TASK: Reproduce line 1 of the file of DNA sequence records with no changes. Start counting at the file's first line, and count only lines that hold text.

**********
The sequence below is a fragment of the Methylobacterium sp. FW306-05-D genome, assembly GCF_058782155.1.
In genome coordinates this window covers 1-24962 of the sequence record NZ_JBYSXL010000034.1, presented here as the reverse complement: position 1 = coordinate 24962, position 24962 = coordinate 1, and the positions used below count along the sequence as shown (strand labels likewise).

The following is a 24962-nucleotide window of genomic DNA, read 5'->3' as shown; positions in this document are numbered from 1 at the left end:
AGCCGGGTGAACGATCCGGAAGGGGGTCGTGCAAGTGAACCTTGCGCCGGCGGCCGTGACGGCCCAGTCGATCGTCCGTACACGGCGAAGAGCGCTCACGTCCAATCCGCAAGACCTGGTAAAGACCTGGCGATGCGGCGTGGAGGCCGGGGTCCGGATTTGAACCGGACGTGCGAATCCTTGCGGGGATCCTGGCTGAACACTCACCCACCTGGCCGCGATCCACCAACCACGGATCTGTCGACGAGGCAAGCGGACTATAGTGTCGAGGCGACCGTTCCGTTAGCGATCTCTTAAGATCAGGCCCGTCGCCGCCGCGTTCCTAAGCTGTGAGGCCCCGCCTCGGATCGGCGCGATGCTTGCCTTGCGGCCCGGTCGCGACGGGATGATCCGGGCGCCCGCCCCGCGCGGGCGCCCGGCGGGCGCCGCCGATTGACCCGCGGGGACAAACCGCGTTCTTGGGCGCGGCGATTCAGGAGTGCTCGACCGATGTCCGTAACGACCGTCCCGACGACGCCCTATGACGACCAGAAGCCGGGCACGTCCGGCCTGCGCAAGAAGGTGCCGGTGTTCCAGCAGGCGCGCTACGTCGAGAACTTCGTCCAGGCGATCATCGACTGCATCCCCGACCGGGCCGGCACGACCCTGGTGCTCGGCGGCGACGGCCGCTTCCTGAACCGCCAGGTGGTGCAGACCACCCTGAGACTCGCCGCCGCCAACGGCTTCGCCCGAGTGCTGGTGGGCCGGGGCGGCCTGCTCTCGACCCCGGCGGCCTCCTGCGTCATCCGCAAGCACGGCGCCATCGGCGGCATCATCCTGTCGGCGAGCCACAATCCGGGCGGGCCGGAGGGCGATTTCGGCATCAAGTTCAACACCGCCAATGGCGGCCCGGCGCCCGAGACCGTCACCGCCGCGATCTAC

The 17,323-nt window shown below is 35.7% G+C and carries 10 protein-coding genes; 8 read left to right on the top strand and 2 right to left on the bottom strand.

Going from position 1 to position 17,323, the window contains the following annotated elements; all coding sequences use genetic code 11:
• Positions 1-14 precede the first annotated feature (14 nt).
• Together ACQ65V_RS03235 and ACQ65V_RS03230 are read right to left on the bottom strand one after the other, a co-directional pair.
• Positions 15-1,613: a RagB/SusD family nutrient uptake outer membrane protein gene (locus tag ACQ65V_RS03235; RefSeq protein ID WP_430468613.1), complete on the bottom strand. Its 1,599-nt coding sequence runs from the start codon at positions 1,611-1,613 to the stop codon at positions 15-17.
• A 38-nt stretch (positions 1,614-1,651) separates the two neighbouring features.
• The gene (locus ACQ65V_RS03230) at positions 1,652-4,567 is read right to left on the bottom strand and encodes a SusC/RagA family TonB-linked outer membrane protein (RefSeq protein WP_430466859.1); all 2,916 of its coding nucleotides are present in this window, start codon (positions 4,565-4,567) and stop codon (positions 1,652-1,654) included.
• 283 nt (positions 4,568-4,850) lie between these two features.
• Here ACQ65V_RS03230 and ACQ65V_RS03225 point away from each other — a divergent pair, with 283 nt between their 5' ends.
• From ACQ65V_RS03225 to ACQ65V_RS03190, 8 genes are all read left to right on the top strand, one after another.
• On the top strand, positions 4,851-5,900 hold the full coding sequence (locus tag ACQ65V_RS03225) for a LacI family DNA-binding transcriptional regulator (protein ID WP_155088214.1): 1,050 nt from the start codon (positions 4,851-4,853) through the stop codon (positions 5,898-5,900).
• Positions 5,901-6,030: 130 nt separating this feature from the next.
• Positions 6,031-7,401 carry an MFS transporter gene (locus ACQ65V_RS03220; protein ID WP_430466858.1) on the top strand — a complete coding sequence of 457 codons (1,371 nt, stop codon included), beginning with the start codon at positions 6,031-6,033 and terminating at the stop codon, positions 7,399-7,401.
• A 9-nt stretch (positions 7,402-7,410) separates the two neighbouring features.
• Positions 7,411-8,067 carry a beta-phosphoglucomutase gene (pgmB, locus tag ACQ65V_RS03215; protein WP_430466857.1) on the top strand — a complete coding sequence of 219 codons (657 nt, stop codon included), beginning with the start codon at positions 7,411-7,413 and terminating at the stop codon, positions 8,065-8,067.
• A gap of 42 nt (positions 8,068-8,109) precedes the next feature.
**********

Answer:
The sequence below is a fragment of the Methylobacterium sp. FW306-05-D genome, assembly GCF_058782155.1.